In Chapter VI of The Scarlet Letter, Hawthorne describes little Pearl in such a way that she seems the embodiment of the scarlet letter for she is unique and beautiful, just as the elaborately embroided letter is; also, she brings her mother much pain, just as the scarlet symbol upon her breast grieves Hester Prynne greatly. However, it is in the next chapter, Chapter VII in which Hester dresses Pearl in a crimson velvet tunic "abundantly embroided in fantasies and flourishes of gold thread." Hawthorne writes that this fantastic garment on the fiery child of a deep beauty possesses a remarkable attribute: The entire appearance of Pearl reminds the viewer of "the token which Hester Prynne was doomed to wear upon her bosom":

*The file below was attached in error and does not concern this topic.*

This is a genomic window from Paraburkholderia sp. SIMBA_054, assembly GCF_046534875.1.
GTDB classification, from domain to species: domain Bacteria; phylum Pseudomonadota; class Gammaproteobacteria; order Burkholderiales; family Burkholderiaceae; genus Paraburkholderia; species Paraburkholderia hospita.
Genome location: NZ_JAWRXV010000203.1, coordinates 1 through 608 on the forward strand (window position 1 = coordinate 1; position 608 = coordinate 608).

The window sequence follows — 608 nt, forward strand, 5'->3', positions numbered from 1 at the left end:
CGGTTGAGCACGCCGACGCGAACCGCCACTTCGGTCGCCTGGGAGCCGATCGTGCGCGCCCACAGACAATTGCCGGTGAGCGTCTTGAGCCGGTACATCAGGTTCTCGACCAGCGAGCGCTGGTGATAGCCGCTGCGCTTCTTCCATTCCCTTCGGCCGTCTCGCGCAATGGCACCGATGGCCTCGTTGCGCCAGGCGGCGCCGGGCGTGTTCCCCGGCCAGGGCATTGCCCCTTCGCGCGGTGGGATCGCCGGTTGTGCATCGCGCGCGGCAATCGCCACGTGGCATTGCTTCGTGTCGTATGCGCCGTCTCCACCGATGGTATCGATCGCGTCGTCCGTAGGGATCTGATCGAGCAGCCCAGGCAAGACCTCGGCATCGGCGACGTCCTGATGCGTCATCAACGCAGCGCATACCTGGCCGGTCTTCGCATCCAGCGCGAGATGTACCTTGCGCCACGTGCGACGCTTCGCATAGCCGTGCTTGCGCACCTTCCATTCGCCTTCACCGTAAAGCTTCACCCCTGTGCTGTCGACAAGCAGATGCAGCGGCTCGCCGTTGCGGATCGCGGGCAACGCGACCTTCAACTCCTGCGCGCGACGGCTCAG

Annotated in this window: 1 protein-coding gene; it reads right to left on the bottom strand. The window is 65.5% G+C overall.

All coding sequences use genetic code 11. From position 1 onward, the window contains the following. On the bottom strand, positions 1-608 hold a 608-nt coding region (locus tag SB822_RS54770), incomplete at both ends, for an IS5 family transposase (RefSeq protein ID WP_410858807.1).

It [Pearl] was the scarlet letter in another form: the scarlet letter endowed with life!
In her efforts to create this comparison between the object of her affection and the emblem of her guilt, Hester has demonstrated that these two cannot be separated for they are what forms Hester as a person, and what make little Pearl "one as well as the other." Pearl's identity is that of both Hester's sin (spirit) and also Hester's passionate nature (form).